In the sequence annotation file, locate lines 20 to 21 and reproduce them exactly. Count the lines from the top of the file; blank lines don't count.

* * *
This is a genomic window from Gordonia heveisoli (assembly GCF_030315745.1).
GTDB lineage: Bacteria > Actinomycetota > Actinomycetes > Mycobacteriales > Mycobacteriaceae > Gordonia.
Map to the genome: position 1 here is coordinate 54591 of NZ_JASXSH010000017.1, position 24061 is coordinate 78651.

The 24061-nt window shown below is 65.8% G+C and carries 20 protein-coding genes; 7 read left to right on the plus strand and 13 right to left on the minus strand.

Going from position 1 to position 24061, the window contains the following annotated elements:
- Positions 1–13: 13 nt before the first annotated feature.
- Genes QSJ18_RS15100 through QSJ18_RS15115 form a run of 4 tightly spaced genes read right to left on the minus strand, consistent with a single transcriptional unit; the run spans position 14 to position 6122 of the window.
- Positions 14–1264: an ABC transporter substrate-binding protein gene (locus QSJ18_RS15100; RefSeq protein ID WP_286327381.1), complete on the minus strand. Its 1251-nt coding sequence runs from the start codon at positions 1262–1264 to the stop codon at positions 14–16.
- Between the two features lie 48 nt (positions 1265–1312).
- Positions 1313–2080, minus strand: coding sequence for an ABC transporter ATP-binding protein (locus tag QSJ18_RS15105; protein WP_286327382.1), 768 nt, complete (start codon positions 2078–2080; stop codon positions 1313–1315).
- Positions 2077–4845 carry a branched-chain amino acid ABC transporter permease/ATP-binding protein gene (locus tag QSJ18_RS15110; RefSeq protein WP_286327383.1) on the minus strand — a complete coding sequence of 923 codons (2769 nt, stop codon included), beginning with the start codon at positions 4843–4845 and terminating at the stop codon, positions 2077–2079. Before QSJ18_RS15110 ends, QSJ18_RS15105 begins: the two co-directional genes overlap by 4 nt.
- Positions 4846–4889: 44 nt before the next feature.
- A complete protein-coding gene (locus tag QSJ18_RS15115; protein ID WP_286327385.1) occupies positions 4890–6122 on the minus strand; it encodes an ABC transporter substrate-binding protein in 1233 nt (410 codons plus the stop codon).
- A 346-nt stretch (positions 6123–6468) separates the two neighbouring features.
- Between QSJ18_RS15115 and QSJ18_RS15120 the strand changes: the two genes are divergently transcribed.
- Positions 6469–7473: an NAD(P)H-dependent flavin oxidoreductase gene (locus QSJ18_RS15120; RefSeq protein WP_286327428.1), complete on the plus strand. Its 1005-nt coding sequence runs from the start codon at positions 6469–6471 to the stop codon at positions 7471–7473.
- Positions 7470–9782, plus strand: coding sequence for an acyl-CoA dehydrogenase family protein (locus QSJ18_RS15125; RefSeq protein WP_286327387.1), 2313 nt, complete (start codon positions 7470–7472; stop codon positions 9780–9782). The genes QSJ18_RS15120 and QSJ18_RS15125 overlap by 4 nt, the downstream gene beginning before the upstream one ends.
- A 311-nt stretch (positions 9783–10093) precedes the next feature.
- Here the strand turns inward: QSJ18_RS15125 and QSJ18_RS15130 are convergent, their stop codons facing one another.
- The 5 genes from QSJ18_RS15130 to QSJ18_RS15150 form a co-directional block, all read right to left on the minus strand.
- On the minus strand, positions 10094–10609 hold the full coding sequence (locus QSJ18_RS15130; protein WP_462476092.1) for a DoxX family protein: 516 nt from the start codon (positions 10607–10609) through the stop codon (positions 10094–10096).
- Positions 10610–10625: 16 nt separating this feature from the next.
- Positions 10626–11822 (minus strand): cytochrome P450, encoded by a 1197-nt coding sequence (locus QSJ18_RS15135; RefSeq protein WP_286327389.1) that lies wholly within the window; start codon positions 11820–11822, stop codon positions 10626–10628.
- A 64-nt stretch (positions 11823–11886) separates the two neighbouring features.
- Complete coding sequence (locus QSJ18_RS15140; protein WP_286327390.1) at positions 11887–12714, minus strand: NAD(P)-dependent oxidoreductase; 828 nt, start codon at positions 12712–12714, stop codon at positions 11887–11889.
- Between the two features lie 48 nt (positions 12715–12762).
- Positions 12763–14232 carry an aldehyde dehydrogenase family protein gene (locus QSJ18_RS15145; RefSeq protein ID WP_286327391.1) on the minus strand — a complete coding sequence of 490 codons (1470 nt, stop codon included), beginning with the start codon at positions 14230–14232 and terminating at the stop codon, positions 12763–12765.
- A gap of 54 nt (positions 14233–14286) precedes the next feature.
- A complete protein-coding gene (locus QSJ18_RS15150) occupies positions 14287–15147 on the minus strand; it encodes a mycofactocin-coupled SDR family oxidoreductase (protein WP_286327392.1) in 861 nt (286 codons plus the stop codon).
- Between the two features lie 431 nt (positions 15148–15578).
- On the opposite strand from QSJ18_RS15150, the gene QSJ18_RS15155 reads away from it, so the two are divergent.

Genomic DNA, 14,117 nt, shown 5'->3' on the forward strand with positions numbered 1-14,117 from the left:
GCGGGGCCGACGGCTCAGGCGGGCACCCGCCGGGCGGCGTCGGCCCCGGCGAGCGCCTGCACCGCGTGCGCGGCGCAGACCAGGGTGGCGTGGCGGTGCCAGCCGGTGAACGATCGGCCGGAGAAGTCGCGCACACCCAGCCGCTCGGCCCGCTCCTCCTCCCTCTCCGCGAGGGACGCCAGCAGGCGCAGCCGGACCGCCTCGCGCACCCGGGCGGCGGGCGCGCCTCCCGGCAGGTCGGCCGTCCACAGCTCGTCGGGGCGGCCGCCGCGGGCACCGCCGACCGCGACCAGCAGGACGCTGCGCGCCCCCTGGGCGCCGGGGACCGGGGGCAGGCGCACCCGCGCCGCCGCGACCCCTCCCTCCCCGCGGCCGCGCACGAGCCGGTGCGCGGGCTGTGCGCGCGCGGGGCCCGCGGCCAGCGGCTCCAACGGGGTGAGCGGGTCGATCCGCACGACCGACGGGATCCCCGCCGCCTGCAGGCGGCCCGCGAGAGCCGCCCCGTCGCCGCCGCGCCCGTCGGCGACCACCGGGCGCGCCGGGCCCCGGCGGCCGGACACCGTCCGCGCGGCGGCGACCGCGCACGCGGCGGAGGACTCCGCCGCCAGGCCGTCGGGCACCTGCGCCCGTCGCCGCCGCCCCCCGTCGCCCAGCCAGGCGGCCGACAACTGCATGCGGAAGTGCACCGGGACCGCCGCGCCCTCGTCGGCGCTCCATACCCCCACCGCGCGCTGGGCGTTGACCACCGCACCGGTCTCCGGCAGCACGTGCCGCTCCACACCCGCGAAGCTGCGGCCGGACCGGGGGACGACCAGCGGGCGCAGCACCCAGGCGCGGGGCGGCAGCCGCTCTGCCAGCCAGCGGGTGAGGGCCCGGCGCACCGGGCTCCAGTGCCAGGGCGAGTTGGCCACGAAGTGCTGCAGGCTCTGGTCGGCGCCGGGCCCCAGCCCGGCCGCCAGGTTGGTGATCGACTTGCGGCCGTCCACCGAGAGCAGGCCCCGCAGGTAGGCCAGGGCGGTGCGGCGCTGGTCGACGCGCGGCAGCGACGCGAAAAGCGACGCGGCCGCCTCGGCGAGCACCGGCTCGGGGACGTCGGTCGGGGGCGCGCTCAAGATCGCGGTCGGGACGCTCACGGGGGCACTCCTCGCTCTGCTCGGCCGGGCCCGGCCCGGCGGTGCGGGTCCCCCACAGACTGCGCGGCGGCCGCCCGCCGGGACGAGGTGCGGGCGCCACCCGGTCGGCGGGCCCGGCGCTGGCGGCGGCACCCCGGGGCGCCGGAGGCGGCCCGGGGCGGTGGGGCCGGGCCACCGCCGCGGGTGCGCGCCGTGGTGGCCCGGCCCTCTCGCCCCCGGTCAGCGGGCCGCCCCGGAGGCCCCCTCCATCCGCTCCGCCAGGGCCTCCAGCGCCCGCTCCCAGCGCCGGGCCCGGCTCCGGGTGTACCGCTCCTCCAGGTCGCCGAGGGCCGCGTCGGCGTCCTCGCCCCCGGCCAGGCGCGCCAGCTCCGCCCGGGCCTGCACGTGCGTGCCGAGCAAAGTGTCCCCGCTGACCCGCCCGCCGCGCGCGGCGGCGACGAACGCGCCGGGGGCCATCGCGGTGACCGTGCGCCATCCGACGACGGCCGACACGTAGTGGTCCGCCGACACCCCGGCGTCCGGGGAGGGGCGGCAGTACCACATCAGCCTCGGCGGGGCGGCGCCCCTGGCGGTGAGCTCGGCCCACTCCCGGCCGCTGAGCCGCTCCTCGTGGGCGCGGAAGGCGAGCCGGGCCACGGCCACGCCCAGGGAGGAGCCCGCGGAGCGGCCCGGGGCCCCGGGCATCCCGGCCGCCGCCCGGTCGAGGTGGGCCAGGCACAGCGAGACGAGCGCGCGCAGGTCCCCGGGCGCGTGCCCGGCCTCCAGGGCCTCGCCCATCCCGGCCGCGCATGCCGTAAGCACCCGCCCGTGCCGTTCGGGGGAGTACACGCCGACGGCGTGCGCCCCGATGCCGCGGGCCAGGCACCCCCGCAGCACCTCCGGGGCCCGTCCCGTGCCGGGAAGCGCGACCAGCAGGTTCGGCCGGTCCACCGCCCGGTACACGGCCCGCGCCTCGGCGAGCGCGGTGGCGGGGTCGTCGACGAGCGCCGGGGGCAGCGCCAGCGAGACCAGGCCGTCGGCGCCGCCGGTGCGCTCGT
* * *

- The 5 genes from QSJ18_RS15130 to QSJ18_RS15150 form a co-directional block, all read right to left on the minus strand.
- On the minus strand, positions 10094–10609 hold the full coding sequence (locus QSJ18_RS15130; protein WP_462476092.1) for a DoxX family protein: 516 nt from the start codon (positions 10607–10609) through the stop codon (positions 10094–10096).